You cannot have explosive devices or anything intended to disable people with substances other than oleoresin of capsicum (which is commonly called pepper spray). You also can’t have a machine gun (a weapon that will deliver more than one bullet with a single trigger squeeze), and you can’t weaponize a drone.

If you’re caught illegally carrying a concealed weapon in Milwaukee, Waukesha or any other community in Wisconsin, you could be facing a Class A misdemeanor.

What is a “Concealed” Weapon?

It’s important to distinguish what counts as “concealed” so you know exactly what you’re dealing with. Under Wisconsin law, a weapon can be considered concealed if your shirt covers the holster at your waist, if it’s in your purse or glove box, or if it’s not completely visible to the people around you but you can reach it.

What Are the Penalties for Illegally Carrying a Concealed Weapon?

If the court finds you guilty of illegally carrying a concealed weapon, you could spend up to 9 months in jail. The judge could also order you to pay fines up to $10,000. A weapons-related conviction can have a serious impact on your future ability to get a job or find a place to live, which is tough on your family, too.

Charged With Illegally Carrying a Concealed Weapon in Milwaukee?

If you’ve been charged with illegally carrying a concealed weapon in Milwaukee or in a nearby city, we may be able to help you.

Call us at 414-383-6700 right now or contact us online to schedule your free consultation with a criminal defense attorney. We’ll work hard to preserve your rights and help you get the best possible outcome.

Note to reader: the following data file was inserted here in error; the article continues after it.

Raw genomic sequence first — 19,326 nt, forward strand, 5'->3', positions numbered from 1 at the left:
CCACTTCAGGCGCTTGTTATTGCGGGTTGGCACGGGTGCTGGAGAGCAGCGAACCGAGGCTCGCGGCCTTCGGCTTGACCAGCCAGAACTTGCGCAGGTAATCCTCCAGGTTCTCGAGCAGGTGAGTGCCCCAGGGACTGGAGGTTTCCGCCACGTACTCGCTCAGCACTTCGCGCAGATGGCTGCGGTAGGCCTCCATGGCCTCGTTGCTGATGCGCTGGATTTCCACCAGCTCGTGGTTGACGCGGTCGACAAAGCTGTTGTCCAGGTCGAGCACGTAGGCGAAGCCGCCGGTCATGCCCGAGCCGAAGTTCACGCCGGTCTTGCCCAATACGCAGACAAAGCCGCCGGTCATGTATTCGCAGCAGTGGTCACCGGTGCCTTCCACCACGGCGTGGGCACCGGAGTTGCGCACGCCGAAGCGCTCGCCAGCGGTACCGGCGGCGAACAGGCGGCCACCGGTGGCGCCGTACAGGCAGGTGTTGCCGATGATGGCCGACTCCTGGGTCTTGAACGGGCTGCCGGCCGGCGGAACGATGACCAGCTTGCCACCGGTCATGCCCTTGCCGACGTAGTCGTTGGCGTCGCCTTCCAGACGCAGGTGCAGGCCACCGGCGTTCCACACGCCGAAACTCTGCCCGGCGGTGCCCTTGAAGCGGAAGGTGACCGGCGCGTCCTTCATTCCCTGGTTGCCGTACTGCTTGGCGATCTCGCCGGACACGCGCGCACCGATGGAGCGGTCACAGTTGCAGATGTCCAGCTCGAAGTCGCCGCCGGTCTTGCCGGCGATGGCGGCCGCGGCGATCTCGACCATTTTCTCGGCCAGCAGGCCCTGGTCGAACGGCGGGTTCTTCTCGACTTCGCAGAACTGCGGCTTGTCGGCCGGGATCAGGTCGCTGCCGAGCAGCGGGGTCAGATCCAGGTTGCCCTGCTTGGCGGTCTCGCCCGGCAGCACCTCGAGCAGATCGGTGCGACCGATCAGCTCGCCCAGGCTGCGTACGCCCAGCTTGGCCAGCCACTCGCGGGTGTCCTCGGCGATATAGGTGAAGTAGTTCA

Carlos Gamino

By |2019-11-27T21:29:50-06:00November 27th, 2019|Criminal Law|0 Comments

Asylum vs. Refugee Status

Asylum vs. Refugee Status - Carlos Gamino

By Carlos Gamino

When people want to come to the U.S. to escape persecution in another country, they can apply for asylum or refugee status.

But what are the differences between the two?

Here’s what you need to know.

Asylum vs. Refugee Status

Basically, asylum and refugee status are the same – but there’s one major difference, and it lies in where you asked to enter the U.S. for protection.

Asylum

You can apply for protection in the U.S. under asylum laws if you meet the definition of a refugee and you’re already in the United States. You can ask for asylum no matter where you’re from, and regardless of your current immigration status. In fact, you have up to one year after arriving in the U.S. to ask for asylum in most cases.

Refugee Status

You can apply for protection in the U.S. under refugee laws if you meet the definition of a refugee and you’re of “special humanitarian concern to the United States.” You can ask for refugee status when you’re outside your country but not in the U.S. (If you’re in the U.S., you’ll ask for asylum.)

What’s the Definition of a Refugee?